3:44 / SSF2 This clip illustrates three vastly different meaty setups. It starts with Balrog’s HK Dash Upper running into Ryu’s extended s.LK, which he links into c.HK. The second combo uses a basic wakeup meaty to eliminiate the gap between the two hits of Ryu’s close s.HK. This provides no extra frame advantage on the second hit, but does effectively eliminate the pushback from the first hit. Ryu stays close enough to link far s.HP to dizzy Balrog. In the last combo, Ryu extends his far s.MK in front of Balrog as he leans back due to his dizzy animation. By the time he leans forward to get hit, the s.MK is on its last active frame. This leaves Ryu with a lot of frame advantage, which he uses to walk forward and link far s.MP xx HP red FB midscreen.

3:55 / SF3:NG SF3 Ryu is a lot bigger and taller than SF2 Ryu, but the difference is much less noticeable when they’re crouching. This clip was built to show off my two favorite things about SFIII: Ryu’s forward throw animation and the step he takes during Joudan Sokutou Geri startup. The rest of it is made of interesting links and a little choreographed sequence between Ryu and Alex. This is the only clip in the video to use altered damage settings. The Damage Level is set to two stars in the Game Option menu and both characters are given a five star Handicap in Versus Mode. Otherwise Alex dies too soon, and the whole point of the combo is to show Ryu’s HK Joudan Sokutou Geri in slow motion.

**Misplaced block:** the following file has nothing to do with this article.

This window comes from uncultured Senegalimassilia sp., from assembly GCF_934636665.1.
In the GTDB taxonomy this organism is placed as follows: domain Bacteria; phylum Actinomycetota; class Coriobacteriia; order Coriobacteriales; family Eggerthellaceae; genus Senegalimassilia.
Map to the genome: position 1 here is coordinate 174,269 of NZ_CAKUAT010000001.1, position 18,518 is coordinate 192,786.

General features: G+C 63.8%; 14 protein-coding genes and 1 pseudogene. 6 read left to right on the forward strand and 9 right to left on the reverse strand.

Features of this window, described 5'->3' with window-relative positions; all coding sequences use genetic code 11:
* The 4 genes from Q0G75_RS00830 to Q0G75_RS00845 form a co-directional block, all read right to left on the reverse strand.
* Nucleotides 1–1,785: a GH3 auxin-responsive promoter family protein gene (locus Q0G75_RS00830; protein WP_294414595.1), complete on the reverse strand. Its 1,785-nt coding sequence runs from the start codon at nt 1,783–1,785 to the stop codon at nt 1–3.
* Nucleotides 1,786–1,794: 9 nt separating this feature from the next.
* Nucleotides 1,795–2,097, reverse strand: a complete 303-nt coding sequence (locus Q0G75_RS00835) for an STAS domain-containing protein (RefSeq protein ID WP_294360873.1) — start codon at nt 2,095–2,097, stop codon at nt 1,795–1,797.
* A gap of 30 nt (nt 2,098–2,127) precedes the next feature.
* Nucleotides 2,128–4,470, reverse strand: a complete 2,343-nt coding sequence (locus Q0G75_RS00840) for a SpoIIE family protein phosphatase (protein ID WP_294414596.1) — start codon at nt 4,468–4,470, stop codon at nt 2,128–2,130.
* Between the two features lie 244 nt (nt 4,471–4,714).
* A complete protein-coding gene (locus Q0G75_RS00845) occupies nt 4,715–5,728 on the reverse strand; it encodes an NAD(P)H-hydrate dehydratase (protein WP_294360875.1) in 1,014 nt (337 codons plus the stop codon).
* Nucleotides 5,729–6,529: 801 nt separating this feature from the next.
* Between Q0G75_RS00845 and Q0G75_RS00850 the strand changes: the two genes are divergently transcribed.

4:43 / SFEX+a Ryu needed to start on the right side in order for his whiffed HP Shoryuken to face forward, matching the SF3 Shin Shoryuken sprite. The SFEX series has a lot of interesting links, such as Ryu’s s.HK, c.MK combo shown here. His Hurricane Kick maxes out at three hits, which becomes four in SFEX2. As a throwback to World Warrior, SFEX Ryu’s Shinkuu Hadoken randomly comes out red.

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Categories: Transcripts Tags:

Week-One Combos: Marvel Ultimate Alliance 2

September 22nd, 2009 4 comments

Not entirely sure what possessed me to do this but it turned out more or less sort of okay:

Every clip was recorded within the bland Simulator Disc training facility, so don’t worry about plot spoilers. During the Basic Training tutorial stage, enemies are immune to (nearly) all kinds of damage except whatever’s listed in the prompt. This is useful because it’s hard to set up camera angles for combos in 3D games. Another benefit to the tutorial is that your teammates (usually) keep quiet so you don’t have to worry about them killing your punching bags.

If anyone wants to try these combos, i’ve written out the Xbox 360 commands below. That’s the version i used, but i doubt the PS3 version is any different, aside from the button labels.

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Categories: Non-Fighters Tags: